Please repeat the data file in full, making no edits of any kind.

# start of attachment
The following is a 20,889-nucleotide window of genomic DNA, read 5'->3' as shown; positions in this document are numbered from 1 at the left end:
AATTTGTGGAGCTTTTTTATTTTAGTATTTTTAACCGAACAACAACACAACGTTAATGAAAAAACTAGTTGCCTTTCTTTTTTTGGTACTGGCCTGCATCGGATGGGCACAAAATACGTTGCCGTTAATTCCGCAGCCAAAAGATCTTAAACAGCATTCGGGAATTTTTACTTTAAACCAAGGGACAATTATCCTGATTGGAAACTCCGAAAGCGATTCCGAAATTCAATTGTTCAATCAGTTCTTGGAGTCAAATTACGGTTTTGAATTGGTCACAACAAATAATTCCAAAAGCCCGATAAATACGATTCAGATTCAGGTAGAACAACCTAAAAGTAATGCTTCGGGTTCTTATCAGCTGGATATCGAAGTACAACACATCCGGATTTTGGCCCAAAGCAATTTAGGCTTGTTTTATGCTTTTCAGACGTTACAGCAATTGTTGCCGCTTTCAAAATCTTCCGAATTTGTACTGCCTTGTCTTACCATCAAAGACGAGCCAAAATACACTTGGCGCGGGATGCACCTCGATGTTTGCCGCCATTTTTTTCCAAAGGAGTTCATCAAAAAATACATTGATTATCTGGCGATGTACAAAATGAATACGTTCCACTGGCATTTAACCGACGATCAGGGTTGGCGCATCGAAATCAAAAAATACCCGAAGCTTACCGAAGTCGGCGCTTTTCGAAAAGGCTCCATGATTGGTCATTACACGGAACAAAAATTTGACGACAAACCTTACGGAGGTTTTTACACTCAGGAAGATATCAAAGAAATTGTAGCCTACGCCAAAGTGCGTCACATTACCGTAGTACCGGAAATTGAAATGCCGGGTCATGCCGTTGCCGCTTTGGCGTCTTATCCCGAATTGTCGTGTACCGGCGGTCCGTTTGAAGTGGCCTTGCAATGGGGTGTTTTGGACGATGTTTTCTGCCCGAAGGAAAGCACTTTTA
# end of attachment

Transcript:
The following is a 20,889-nucleotide window of genomic DNA, read 5'->3' as shown; positions in this document are numbered from 1 at the left end:
AATTTGTGGAGCTTTTTTATTTTAGTATTTTTAACCGAACAACAACACAACGTTAATGAAAAAACTAGTTGCCTTTCTTTTTTTGGTACTGGCCTGCATCGGATGGGCACAAAATACGTTGCCGTTAATTCCGCAGCCAAAAGATCTTAAACAGCATTCGGGAATTTTTACTTTAAACCAAGGGACAATTATCCTGATTGGAAACTCCGAAAGCGATTCCGAAATTCAATTGTTCAATCAGTTCTTGGAGTCAAATTACGGTTTTGAATTGGTCACAACAAATAATTCCAAAAGCCCGATAAATACGATTCAGATTCAGGTAGAACAACCTAAAAGTAATGCTTCGGGTTCTTATCAGCTGGATATCGAAGTACAACACATCCGGATTTTGGCCCAAAGCAATTTAGGCTTGTTTTATGCTTTTCAGACGTTACAGCAATTGTTGCCGCTTTCAAAATCTTCCGAATTTGTACTGCCTTGTCTTACCATCAAAGACGAGCCAAAATACACTTGGCGCGGGATGCACCTCGATGTTTGCCGCCATTTTTTTCCAAAGGAGTTCATCAAAAAATACATTGATTATCTGGCGATGTACAAAATGAATACGTTCCACTGGCATTTAACCGACGATCAGGGTTGGCGCATCGAAATCAAAAAATACCCGAAGCTTACCGAAGTCGGCGCTTTTCGAAAAGGCTCCATGATTGGTCATTACACGGAACAAAAATTTGACGACAAACCTTACGGAGGTTTTTACACTCAGGAAGATATCAAAGAAATTGTAGCCTACGCCAAAGTGCGTCACATTACCGTAGTACCGGAAATTGAAATGCCGGGTCATGCCGTTGCCGCTTTGGCGTCTTATCCCGAATTGTCGTGTACCGGCGGTCCGTTTGAAGTGGCCTTGCAATGGGGTGTTTTGGACGATGTTTTCTGCCCGAAGGAAAGCACTTTTA